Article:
Ensuring Social Innovation Scales: Across Borders, Across Sectors, and Across "the Valley of Death"
Tackling some of the globe’s most challenging 21st century imperatives will demand that more innovations reach scale in the developing world – whether technological, financial, operational or social. While we have learned a great deal about both the art and science of innovation, we now must pursue with greater clarity and urgency how to accelerate it, particularly across borders, across public, private and social sector boundaries, and across the middle of the social innovation value chain. In the global health and development field, we have applauded many breakthrough technological innovations and social entrepreneurism, and at the same time have increasingly strengthened our “last mile” capabilities to reach the world’s poorest communities. Yet both data and experience tell us that we often ignore, misunderstand and under-invest in the tough and unglamorous challenges crossing innovation’s valley of death: product and system adaptation and evaluation; evidence generation and design validation; formal or informal regulatory approval and registration; and the appropriate design, introduction and optimization of the intervention’s uptake of before markets, governments or other systems can truly take them to scale.
Using an inter-disciplinary approach and a value-chain framework, this course will look at a variety of economic, technical, political and other systemic factors that pull innovation forward, that push it from behind, and often to the world’s detriment block its successful implementation and scaling. Grounded in both traditional and emerging research on social change and development, we will apply real world experiences and case studies in order to examine the ways good ideas get stuck advancing to real solutions, and how smart innovations can fail to scale to make a meaningful impact on outcomes that matter. We will also examine the root causes for these challenges. More important, we will focus on innovations and methodologies that have overcome these barriers, where we have witnessed both simple and complex innovations reach literally millions or even billions of lives. The seminar will involve a combination of lectures, case studies, visiting lecturers, and a project tackling a particular aspect of a specific problem.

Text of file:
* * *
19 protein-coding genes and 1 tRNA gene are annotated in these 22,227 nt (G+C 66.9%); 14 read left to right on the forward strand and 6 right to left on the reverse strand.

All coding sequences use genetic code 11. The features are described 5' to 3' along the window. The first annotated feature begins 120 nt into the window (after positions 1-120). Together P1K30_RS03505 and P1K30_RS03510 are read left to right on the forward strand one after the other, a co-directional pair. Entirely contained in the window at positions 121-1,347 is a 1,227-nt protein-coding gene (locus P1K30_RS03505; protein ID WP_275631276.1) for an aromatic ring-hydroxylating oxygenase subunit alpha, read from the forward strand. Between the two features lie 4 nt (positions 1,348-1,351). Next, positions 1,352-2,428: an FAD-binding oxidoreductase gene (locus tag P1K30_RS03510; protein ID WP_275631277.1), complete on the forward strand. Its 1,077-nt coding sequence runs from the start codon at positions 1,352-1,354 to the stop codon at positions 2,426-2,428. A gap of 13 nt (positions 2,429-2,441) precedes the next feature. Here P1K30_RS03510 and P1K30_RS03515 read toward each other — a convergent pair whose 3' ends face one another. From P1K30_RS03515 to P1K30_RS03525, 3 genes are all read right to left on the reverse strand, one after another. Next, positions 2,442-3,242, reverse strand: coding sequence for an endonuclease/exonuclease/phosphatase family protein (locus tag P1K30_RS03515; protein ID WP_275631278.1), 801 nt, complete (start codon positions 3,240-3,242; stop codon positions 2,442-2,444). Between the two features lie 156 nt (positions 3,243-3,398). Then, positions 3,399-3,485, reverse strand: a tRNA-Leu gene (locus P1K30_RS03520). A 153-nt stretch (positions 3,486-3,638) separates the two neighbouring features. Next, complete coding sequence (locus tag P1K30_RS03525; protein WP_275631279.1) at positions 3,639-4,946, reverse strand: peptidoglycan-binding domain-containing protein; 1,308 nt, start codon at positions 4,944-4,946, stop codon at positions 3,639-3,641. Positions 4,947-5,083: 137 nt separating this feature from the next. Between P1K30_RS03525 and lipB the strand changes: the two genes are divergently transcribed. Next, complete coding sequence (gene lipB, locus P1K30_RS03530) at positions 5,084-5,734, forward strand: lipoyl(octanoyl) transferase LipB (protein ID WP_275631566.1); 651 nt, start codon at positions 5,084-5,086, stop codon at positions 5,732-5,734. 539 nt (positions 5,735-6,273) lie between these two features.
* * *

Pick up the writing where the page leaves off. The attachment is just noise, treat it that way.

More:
This class has four overarching goals:
- Understanding the global health and development “value chain” for social and technological innovation in developing world settings, and how this framework can be applied to enhance and accelerate impact;
- Identifying various barriers, primarily in the middle of the value chain, that are preventing best-of-class innovation from scaling to reach the people that need it the most, and formulating approaches for overcoming these barriers and accelerating innovation;
- Recognizing the cross-sector and cross-border dimensions of these challenges, and evaluating models for expanding these opportunities; and
- Designing approaches for taking simple innovations to scale and sustainability, by mapping their pathways and improving their enabling environments.
By the end of this course, students will have a deeper appreciation of, and strengthened skills in:
- Identifying and assessing innovative ideas and pathways for impact in the developing world;
- Testing and adapting how innovation directed toward the “base of the pyramid” might be designed for scale-up and sustainability;
- Diagnosing and problem-solving potential disruptive barriers in moving great ideas to real impact;
- Designing an approach for taking a real or hypothetical innovation to scale, including scenario-planning and project design; and
- Engaging more deeply in practical issues in global health and development, and appreciating the challenges, opportunities and satisfaction attendant to work in this dynamic sector.
President and CEO of PATH
This course is taught by Steve Davis, president and CEO of PATH, a leading international organization that drives transformative innovation to save lives and improve health, especially among women and children. Read more about Steve and the PATH program.
This course is offered by the Stanford Graduate School of Business during the Fall quarter.